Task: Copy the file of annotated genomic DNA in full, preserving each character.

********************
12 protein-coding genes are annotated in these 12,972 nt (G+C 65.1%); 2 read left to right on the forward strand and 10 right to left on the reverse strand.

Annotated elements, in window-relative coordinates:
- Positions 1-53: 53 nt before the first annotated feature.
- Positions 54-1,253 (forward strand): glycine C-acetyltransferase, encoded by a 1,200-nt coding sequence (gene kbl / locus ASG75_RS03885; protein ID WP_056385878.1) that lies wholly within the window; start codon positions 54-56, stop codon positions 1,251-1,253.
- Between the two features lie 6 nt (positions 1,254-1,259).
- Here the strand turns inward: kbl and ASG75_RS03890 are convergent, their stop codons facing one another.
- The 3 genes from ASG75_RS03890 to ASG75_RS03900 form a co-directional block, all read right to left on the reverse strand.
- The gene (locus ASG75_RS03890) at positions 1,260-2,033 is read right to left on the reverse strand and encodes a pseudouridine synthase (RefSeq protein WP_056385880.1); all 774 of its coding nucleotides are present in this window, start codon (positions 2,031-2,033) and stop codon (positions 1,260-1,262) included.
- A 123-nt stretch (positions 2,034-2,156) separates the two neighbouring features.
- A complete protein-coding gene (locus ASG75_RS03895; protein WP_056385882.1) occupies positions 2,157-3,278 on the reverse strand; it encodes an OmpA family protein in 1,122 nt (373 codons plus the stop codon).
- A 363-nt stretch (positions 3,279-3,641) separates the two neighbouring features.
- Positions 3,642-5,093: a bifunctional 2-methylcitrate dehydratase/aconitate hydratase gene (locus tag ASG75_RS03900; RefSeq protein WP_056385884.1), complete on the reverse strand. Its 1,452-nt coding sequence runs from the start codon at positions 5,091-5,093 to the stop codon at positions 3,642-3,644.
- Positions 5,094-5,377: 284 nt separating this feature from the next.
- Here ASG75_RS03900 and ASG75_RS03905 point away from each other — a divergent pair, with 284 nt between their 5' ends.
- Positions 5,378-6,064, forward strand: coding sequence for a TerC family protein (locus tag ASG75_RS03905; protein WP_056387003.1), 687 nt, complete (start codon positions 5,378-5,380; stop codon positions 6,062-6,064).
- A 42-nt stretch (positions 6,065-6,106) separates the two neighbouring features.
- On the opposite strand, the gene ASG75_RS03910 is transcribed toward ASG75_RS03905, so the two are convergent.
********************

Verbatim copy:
12 protein-coding genes are annotated in these 12,972 nt (G+C 65.1%); 2 read left to right on the forward strand and 10 right to left on the reverse strand.

Annotated elements, in window-relative coordinates:
- Positions 1-53: 53 nt before the first annotated feature.
- Positions 54-1,253 (forward strand): glycine C-acetyltransferase, encoded by a 1,200-nt coding sequence (gene kbl / locus ASG75_RS03885; protein ID WP_056385878.1) that lies wholly within the window; start codon positions 54-56, stop codon positions 1,251-1,253.
- Between the two features lie 6 nt (positions 1,254-1,259).
- Here the strand turns inward: kbl and ASG75_RS03890 are convergent, their stop codons facing one another.
- The 3 genes from ASG75_RS03890 to ASG75_RS03900 form a co-directional block, all read right to left on the reverse strand.
- The gene (locus ASG75_RS03890) at positions 1,260-2,033 is read right to left on the reverse strand and encodes a pseudouridine synthase (RefSeq protein WP_056385880.1); all 774 of its coding nucleotides are present in this window, start codon (positions 2,031-2,033) and stop codon (positions 1,260-1,262) included.
- A 123-nt stretch (positions 2,034-2,156) separates the two neighbouring features.
- A complete protein-coding gene (locus ASG75_RS03895; protein WP_056385882.1) occupies positions 2,157-3,278 on the reverse strand; it encodes an OmpA family protein in 1,122 nt (373 codons plus the stop codon).
- A 363-nt stretch (positions 3,279-3,641) separates the two neighbouring features.
- Positions 3,642-5,093: a bifunctional 2-methylcitrate dehydratase/aconitate hydratase gene (locus tag ASG75_RS03900; RefSeq protein WP_056385884.1), complete on the reverse strand. Its 1,452-nt coding sequence runs from the start codon at positions 5,091-5,093 to the stop codon at positions 3,642-3,644.
- Positions 5,094-5,377: 284 nt separating this feature from the next.
- Here ASG75_RS03900 and ASG75_RS03905 point away from each other — a divergent pair, with 284 nt between their 5' ends.
- Positions 5,378-6,064, forward strand: coding sequence for a TerC family protein (locus tag ASG75_RS03905; protein WP_056387003.1), 687 nt, complete (start codon positions 5,378-5,380; stop codon positions 6,062-6,064).
- A 42-nt stretch (positions 6,065-6,106) separates the two neighbouring features.
- On the opposite strand, the gene ASG75_RS03910 is transcribed toward ASG75_RS03905, so the two are convergent.